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Waste of time learning to service espresso machines
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Discussions > Espresso > Machines > Waste of time...  
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Bloodshot
Senior Member
Bloodshot
Joined: 13 May 2012
Posts: 2
Location: Edmonton, Alberta
Expertise: Just starting

Posted Tue May 15, 2012, 10:23pm
Subject: Waste of time learning to service espresso machines
 

Been a journeyman plumber for 10 years and recently took a job as An espresso machine mechanic. I gave my notice and told my boss the position I took. He told me I was an absolute moron and was a disgrace to the trade if I couldn't learn the in's and outs of these machines within a week. Mind you, my starting wage is crap compared to what it was but I'd like to think there's a future in my decision ie: Starbucks, Tim Hortons, Second Cup, and a zillion other places with brewing equipment that needs servicing. Not only that but these things seem to be mini boiler systems with controls and the like that not just any bonehead can piss around with. I'm sticking by my guns with my decision but any opinions from people in the know would be appreciated. Cheers and much obliged.
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Stuart
Senior Member


Joined: 9 Feb 2012
Posts: 113
Location: TX
Expertise: I love coffee

Espresso: Breville Dual Boiler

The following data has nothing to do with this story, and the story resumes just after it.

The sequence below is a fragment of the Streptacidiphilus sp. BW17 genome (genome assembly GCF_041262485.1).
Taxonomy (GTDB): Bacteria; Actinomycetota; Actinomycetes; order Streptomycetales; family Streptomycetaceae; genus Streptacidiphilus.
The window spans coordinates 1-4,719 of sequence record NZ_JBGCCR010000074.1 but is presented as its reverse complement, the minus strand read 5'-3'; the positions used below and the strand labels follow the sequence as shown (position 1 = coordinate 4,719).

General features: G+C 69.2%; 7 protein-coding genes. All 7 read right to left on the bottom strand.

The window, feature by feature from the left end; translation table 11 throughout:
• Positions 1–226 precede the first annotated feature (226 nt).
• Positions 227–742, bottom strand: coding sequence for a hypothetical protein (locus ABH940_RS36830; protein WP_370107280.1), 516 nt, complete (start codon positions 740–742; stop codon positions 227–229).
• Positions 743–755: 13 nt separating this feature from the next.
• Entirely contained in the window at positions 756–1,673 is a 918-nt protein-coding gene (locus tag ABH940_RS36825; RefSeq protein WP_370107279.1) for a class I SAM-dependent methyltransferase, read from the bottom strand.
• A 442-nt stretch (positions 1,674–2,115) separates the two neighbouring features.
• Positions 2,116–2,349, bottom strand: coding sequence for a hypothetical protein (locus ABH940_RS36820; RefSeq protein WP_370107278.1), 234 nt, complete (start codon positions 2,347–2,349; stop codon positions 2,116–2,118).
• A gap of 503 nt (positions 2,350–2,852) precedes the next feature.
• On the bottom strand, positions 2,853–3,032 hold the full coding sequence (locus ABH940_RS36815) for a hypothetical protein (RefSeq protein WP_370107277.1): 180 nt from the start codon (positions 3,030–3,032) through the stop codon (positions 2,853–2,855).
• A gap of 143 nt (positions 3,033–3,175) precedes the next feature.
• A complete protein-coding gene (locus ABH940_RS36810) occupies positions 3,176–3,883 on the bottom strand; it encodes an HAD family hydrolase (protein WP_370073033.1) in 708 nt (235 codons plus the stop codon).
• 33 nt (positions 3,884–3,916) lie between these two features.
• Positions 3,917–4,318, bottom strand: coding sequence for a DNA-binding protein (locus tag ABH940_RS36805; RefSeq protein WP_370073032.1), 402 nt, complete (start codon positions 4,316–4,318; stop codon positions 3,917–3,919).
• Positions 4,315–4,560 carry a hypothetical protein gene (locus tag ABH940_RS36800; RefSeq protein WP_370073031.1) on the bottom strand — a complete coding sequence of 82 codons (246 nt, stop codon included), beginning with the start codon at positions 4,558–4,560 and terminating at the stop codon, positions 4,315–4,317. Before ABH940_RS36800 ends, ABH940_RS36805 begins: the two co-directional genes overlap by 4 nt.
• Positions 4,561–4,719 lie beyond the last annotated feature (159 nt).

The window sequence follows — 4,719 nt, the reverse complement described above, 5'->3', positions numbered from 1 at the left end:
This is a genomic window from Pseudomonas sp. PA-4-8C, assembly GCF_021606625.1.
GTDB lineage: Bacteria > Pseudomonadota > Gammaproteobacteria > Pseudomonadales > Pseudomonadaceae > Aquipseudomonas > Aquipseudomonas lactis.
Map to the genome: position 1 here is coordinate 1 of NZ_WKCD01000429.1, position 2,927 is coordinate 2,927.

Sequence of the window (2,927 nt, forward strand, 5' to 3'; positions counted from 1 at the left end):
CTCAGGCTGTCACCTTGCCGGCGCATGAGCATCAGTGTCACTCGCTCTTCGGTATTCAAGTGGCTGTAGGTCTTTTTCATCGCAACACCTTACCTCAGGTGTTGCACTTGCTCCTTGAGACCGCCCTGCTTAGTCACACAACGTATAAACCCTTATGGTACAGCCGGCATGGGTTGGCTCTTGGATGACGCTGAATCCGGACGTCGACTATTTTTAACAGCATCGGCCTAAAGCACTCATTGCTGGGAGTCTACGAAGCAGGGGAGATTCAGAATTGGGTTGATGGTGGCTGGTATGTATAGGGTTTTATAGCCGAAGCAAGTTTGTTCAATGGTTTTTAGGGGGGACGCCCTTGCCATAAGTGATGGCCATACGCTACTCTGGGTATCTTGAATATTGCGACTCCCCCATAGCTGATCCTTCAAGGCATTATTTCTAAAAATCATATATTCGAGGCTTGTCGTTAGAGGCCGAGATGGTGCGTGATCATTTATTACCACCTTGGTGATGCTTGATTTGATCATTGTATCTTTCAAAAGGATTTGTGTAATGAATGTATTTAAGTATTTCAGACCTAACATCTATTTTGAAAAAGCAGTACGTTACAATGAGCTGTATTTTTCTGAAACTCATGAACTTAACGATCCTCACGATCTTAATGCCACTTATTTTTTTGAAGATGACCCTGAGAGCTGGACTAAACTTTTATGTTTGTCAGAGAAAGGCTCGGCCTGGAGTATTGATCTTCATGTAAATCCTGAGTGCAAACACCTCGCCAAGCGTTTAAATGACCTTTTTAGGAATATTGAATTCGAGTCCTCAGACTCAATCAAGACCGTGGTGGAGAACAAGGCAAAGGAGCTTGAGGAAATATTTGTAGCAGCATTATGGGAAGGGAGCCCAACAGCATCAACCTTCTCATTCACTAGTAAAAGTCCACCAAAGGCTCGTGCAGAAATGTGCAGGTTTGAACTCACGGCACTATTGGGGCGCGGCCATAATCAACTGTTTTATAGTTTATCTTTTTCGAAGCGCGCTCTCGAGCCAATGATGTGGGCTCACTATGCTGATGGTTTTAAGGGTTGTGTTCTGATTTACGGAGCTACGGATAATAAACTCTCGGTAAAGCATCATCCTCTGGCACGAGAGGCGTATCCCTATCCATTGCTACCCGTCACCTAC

Grinder: Baratza Vario
Roaster: Air Crazy popper
Posted Wed May 16, 2012, 4:07am
Subject: Re: Waste of time learning to service espresso machines
 

Certainly, there's a demand -- in heavily developed urban areas. I don't know the dynamics of commercial machine maintenance, though; in another thread on this board, a would-be cafe owner was advised that the best commercial machine was the one that, in their neighborhood, had the best support program. Will you be free-lance, or attached to a company that has contracts to maintain commercial machines? If the latter, I see a continued demand for mechanics/technicians who understand the various systems that comprise espresso machines.

(the wet part is the most obvious, but superautomatics have many mechanical bits; and superautos and automatic  machines have electronics ranging from relatively straightforward to fairly complex. I was advised against the home machine I bought precisely because it appears to have "no user-serviceable parts inside" [which turns out not to be strictly true] -- keeping espresso machines running is a big job.)